Mechanotransduction in the mammalian auditory system depends on mechanosensitive channels in the hair bundles that project from the apical surface of the sensory hair cells. Individual stereocilia within each bundle contain a core of tightly packed actin filaments, whose length is dynamically regulated during development and in the adult. We show that the actin-binding protein epidermal growth factor receptor pathway substrate 8 (Eps8)L2, a member of the Eps8-like protein family, is a newly identified hair bundle protein that is localized at the tips of stereocilia of both cochlear and vestibular hair cells. It has a spatiotemporal expression pattern that complements that of Eps8. In the cochlea, whereas Eps8 is essential for the initial elongation of stereocilia, Eps8L2 is required for their maintenance in adult hair cells. In the absence of both proteins, the ordered staircase structure of the hair bundle in the cochlea decays. In contrast to the early profound hearing loss associated with an absence of Eps8, Eps8L2 nullmutant mice exhibit a late-onset, progressive hearing loss that is directly linked to a gradual deterioration in hair bundle morphology. We conclude that Eps8L2 is required for the long-term maintenance of the staircase structure and mechanosensory function of auditory hair bundles. It complements the developmental role of Eps8 and is a candidate gene for progressive age-related hearing loss.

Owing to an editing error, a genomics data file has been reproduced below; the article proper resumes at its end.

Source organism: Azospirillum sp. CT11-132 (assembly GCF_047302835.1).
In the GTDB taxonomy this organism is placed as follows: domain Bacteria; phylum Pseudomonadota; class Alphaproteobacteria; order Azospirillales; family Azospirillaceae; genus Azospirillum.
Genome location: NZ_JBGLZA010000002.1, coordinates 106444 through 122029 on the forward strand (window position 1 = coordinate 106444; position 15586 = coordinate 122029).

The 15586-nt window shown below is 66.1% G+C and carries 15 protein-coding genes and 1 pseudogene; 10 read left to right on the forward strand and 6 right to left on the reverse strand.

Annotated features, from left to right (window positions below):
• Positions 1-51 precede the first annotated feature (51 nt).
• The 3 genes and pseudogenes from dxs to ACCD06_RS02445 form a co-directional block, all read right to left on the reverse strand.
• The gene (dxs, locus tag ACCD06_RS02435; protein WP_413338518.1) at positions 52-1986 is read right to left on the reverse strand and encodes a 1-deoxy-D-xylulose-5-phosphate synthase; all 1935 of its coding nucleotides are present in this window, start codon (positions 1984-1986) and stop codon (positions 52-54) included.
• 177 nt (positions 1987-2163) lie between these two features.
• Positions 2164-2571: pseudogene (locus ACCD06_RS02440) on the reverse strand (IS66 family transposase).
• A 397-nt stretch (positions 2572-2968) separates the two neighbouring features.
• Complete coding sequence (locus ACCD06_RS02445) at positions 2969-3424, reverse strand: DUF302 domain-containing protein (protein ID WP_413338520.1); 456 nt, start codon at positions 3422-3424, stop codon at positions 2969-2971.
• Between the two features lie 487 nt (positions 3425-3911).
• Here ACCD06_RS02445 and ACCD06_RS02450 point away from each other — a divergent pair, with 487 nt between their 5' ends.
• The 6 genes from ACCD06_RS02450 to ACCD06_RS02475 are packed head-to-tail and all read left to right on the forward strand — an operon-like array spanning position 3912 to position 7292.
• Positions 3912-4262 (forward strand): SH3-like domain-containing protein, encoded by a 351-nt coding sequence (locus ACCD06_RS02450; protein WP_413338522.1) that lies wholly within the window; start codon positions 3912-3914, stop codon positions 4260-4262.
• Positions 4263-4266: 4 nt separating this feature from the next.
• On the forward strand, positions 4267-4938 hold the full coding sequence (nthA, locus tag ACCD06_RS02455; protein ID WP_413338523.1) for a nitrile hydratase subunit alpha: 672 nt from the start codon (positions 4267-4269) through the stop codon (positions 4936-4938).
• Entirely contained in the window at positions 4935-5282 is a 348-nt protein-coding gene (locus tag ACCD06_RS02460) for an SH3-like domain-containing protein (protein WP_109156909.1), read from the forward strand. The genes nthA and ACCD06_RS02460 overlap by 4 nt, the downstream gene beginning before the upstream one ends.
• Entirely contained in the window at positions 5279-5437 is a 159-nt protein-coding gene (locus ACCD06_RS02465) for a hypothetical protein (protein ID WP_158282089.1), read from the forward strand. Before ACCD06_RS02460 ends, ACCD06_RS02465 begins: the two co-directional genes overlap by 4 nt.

Sosio M.,Vicuron Pharmaceuticals | Sosio M.,KtedoGen Srl | Canavesi A.,Vicuron Pharmaceuticals | Canavesi A.,Sicor Srl | And 3 more authors.
Applied Microbiology and Biotechnology | Year: 2010

Nonomuraea strain ATCC 39727 produces the glycopeptide A40926, used for manufacturing dalbavancin, currently in advanced clinical trials. From the gene cluster involved in A40926 biosynthesis, a strain deleted in dbv23 was constructed. This mutant can produce only the glycopeptides lacking the O-linked acetyl residue at position 6 of the mannose moiety, while, under identical fermentation conditions, the wild-type strain produces mostly glycopeptides carrying an acetylated mannose. Furthermore, the total amount of glycopeptides produced by the mutant strain was found to be approximately twice that of the wild type. The reduced level of glycopeptides observed in the wild-type strain may be due to an inhibitory effect exerted by the acetylated compound on the biosynthesis of A40926. Indeed, spiking production cultures with ≥1 μg/ml of the acetylated glycopeptide inhibited A40926 production in the mutant strain. © 2010 Springer-Verlag.


Flinspach K.,University of Tübingen | Flinspach K.,German Center for Infection Research | Kapitzke C.,University of Tübingen | Tocchetti A.,KtedoGen Srl | And 4 more authors.
PLoS ONE | Year: 2014